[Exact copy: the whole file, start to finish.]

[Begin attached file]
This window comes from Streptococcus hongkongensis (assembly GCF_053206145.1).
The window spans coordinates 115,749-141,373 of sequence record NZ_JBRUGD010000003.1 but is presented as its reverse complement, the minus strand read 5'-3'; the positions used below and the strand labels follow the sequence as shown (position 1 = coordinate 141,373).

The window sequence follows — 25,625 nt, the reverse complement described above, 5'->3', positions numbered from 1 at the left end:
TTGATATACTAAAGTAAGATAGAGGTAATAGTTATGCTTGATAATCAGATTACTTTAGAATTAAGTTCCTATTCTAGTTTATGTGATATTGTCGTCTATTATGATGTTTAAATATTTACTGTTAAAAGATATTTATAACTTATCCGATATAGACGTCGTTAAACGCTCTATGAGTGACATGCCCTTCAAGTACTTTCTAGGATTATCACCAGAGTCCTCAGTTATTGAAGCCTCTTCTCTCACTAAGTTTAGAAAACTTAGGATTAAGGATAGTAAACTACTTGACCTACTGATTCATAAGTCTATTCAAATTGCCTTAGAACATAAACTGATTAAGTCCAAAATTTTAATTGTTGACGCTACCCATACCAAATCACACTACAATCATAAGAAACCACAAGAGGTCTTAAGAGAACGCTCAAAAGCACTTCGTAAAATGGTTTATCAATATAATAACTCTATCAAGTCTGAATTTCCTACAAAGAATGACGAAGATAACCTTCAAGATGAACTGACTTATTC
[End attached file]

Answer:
This window comes from Streptococcus hongkongensis (assembly GCF_053206145.1).
The window spans coordinates 115,749-141,373 of sequence record NZ_JBRUGD010000003.1 but is presented as its reverse complement, the minus strand read 5'-3'; the positions used below and the strand labels follow the sequence as shown (position 1 = coordinate 141,373).

The window sequence follows — 25,625 nt, the reverse complement described above, 5'->3', positions numbered from 1 at the left end:
TTGATATACTAAAGTAAGATAGAGGTAATAGTTATGCTTGATAATCAGATTACTTTAGAATTAAGTTCCTATTCTAGTTTATGTGATATTGTCGTCTATTATGATGTTTAAATATTTACTGTTAAAAGATATTTATAACTTATCCGATATAGACGTCGTTAAACGCTCTATGAGTGACATGCCCTTCAAGTACTTTCTAGGATTATCACCAGAGTCCTCAGTTATTGAAGCCTCTTCTCTCACTAAGTTTAGAAAACTTAGGATTAAGGATAGTAAACTACTTGACCTACTGATTCATAAGTCTATTCAAATTGCCTTAGAACATAAACTGATTAAGTCCAAAATTTTAATTGTTGACGCTACCCATACCAAATCACACTACAATCATAAGAAACCACAAGAGGTCTTAAGAGAACGCTCAAAAGCACTTCGTAAAATGGTTTATCAATATAATAACTCTATCAAGTCTGAATTTCCTACAAAGAATGACGAAGATAACCTTCAAGATGAACTGACTTATTC